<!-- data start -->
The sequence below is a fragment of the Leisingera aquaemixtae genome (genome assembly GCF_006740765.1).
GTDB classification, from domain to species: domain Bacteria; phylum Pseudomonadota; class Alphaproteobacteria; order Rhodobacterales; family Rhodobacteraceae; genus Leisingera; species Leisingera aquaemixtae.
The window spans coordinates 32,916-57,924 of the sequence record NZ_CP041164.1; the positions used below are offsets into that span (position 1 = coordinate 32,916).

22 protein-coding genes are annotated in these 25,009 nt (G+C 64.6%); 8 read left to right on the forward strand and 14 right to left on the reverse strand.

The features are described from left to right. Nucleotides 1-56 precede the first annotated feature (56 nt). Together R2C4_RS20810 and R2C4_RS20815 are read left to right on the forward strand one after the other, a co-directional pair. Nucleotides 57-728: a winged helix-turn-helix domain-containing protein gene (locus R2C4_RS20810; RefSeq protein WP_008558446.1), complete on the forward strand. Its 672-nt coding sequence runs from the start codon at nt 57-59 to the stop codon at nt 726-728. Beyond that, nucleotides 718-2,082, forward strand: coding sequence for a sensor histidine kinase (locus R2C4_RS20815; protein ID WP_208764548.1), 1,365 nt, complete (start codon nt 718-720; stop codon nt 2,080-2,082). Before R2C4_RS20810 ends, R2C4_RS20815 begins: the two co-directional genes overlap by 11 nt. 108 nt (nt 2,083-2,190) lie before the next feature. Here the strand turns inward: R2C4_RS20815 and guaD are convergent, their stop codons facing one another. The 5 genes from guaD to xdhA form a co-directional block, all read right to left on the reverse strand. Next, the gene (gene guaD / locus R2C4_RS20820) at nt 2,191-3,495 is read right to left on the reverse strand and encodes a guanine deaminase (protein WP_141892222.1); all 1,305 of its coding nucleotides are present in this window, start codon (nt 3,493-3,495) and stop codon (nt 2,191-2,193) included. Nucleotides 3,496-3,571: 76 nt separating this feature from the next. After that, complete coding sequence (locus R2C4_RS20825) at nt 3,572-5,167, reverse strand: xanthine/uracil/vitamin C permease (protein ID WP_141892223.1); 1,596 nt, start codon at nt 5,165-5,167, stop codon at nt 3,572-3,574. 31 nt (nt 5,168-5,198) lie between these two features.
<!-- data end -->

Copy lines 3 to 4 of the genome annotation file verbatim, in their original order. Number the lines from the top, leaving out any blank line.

The window spans coordinates 32,916-57,924 of the sequence record NZ_CP041164.1; the positions used below are offsets into that span (position 1 = coordinate 32,916).

22 protein-coding genes are annotated in these 25,009 nt (G+C 64.6%); 8 read left to right on the forward strand and 14 right to left on the reverse strand.